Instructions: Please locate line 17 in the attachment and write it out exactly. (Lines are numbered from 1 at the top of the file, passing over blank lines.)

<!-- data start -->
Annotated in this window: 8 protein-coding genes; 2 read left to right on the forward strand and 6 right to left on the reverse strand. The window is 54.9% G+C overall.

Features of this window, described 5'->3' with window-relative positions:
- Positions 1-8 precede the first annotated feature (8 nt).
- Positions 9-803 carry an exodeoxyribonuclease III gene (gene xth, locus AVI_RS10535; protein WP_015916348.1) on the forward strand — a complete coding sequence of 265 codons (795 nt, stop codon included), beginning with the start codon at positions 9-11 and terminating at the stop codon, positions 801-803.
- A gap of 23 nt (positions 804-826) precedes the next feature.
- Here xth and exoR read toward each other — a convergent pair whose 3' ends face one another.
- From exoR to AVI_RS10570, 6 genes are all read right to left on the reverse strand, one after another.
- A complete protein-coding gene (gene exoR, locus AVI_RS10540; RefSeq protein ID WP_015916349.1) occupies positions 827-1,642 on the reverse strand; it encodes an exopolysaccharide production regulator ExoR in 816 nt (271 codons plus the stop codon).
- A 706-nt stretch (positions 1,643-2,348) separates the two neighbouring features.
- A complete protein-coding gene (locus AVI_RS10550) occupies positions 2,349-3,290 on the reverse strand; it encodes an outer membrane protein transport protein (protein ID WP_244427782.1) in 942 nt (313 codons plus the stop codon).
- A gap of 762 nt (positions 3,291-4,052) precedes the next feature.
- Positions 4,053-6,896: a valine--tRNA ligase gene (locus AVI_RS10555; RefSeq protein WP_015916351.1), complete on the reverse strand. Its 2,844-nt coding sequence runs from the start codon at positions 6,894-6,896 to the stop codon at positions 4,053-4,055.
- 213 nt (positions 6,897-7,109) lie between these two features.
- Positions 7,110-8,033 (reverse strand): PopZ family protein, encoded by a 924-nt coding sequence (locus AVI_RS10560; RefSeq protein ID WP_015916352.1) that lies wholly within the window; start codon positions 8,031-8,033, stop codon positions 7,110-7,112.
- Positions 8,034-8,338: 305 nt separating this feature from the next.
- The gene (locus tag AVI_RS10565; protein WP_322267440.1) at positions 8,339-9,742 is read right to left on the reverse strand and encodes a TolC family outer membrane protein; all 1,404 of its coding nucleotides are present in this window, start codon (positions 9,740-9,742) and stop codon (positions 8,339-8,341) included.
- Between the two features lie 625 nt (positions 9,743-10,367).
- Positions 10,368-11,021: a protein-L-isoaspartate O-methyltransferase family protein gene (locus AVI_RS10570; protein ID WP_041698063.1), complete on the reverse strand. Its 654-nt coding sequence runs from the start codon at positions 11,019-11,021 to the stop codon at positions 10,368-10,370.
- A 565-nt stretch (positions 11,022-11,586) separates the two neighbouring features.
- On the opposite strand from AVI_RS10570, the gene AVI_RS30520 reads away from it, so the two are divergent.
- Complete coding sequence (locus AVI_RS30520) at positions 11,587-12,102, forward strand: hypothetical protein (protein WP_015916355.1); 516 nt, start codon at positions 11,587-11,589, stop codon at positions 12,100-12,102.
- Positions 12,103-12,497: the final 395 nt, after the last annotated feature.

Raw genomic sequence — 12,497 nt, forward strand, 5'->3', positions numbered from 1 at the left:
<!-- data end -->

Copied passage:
- Between the two features lie 625 nt (positions 9,743-10,367).